When the city of Bombay was renamed into Mumbai in 1995, it was a different kind of name change than, say, Peking to Beijing. Rather than correcting pronunciation, the city chose a different etymology.
The official reason for the change was to undo colonial anglicization of the city's original name, so called after its patron deity Mumbadevi. Her name, in turn, derived from the Sanskrit Mahā-Ambā Devi, Great Mother Goddess.
The name Bombay, however, can be traced back to the Portuguese conquerors of the 16th century, who called the place Bom Bahia, or good bay. This name was indeed later anglicized to Bombay. But linguistically there is no relation, let alone corruption, between Bombay and Mumbai - and it seems a curious coincidence that the two names sound so alike.
Over a decade before the name change, Salman Rushdie told the tale of the city's origins in his novel 'Midnight's Children' (1981):
...at the dawn of time, when Bombay was a dumbbell-shaped island tapering, at the centre, to a narrow shining strand beyond which could be seen the finest and largest natural harbour in Asia, when Mazagaon and Worli, Matunga and Mahim, Salsette and Colaba were islands, too - in short, before reclamation, before tetrapods and sunken piles turned the Seven Isles into a long peninsula like an outstretched, grasping hand, reaching westward into the Arabian Sea; in this primeval world before clocktowers, the fishermen - who were called Kolis - sailed in Arab dhows, spreading red sails against the setting sun. They caught pomfret and crabs, and made fishlovers of us all. (...)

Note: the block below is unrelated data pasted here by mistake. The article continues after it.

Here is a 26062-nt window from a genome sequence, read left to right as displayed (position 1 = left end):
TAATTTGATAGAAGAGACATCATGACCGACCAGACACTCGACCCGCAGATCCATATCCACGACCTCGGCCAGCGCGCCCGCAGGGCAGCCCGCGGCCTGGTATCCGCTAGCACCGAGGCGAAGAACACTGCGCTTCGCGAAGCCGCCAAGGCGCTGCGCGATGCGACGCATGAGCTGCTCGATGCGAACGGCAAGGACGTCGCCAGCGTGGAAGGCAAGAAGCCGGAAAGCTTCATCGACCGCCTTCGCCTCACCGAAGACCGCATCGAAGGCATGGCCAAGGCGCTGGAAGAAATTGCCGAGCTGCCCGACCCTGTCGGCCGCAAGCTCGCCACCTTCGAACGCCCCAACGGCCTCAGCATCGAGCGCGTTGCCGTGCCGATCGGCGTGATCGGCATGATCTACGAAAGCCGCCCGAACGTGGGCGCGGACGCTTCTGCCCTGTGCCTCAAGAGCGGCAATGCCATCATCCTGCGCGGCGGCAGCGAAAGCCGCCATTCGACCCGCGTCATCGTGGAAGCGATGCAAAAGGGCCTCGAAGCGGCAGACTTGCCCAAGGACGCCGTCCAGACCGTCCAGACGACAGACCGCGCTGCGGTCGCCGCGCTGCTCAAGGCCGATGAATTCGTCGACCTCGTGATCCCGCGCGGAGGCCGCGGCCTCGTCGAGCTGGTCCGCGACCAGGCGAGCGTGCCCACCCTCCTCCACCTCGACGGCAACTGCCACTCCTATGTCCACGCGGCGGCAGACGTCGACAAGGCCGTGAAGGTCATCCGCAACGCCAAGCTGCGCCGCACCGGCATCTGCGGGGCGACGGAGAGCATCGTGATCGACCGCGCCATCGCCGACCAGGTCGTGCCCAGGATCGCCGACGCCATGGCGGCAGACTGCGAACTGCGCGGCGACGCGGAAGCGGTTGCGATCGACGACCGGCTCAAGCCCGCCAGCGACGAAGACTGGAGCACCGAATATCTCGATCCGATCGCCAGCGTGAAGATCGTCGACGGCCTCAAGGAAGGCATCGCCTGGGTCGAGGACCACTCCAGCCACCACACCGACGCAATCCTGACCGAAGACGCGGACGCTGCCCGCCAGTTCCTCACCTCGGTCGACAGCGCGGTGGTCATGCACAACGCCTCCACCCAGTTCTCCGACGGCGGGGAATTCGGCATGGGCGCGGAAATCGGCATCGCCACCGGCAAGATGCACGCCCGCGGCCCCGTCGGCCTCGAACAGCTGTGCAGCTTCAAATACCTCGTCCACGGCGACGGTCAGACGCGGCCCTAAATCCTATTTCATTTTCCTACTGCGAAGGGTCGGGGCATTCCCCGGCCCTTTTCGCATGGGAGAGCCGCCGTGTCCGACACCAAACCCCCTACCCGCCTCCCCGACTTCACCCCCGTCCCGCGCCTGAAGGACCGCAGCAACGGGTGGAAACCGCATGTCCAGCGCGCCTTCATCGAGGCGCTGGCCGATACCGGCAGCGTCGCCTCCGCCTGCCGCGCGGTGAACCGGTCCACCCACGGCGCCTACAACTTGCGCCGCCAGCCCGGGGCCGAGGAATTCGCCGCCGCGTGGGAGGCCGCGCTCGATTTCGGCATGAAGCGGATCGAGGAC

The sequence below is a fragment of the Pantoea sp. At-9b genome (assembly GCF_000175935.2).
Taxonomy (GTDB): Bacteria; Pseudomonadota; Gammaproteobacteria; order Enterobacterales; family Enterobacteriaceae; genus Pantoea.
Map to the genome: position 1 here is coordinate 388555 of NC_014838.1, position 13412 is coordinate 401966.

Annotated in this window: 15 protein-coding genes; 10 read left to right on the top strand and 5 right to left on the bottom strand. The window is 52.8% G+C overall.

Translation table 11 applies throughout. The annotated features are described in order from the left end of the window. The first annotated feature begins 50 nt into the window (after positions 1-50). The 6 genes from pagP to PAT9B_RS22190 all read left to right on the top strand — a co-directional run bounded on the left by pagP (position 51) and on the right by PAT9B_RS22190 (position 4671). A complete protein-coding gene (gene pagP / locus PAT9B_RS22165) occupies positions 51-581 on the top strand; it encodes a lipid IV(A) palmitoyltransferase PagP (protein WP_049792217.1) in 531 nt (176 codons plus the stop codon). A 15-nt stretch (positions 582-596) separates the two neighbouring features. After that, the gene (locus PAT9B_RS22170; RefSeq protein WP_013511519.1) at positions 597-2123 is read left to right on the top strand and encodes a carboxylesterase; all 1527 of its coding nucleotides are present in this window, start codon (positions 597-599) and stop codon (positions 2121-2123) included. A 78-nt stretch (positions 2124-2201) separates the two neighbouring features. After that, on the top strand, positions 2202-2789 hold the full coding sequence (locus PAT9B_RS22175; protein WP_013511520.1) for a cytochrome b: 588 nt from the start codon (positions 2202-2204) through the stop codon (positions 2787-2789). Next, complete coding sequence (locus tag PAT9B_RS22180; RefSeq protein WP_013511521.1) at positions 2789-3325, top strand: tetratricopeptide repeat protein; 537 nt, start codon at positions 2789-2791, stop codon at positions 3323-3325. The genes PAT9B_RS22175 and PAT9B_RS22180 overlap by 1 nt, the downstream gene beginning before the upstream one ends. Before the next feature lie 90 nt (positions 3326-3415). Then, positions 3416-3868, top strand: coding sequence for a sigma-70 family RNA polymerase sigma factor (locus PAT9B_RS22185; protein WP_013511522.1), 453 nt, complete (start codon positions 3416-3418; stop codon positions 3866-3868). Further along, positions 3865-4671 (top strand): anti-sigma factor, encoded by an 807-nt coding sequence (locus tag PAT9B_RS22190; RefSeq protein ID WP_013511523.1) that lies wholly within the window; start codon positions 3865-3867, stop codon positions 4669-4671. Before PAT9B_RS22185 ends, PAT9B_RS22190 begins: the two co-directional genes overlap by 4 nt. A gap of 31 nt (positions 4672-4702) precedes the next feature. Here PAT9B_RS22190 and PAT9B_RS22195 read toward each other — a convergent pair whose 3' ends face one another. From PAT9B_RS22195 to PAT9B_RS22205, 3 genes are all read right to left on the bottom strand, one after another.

There were also coconut and rice. And, above it all, the benign presiding influence of the goddess Mumbadevi, whose name - Mumbadevi, Mumbabai, Mumbai - may well have become the city's. But then, the Portuguese named the place Bom Bahia for its harbour, and not for the goddess of the pomfret folk ... the Portuguese were the first invaders, using the harbour to shelter their merchant ships and their men-of-war; but then, one day in 1633, an East Indian Company Officer named Methwold saw a vision. This vision - a dream of a British Bombay, fortified, defending India's West against all comers - was a notion of such force that it set time in motion. History churned ahead; Methwold died; and in 1660, Charles II of England was betrothed to Catharine of the Portuguese House of Braganza - that same Catharine who would, all her life, play second fiddle to orange-selling Nell. But she has this consolation - that it was her marriage dowry which brought Methwold's vision a step closer to reality. After that, it wasn't long until September 21st, 1668, when the Company at last got its hands on the island ... and then off they went, with their Fort and land-reclamation, and before you could blink there was a city here, Bombay, of which the old tune sang:
Prima in Indis,
Gateway to India,
Star of the East
With her face to the West.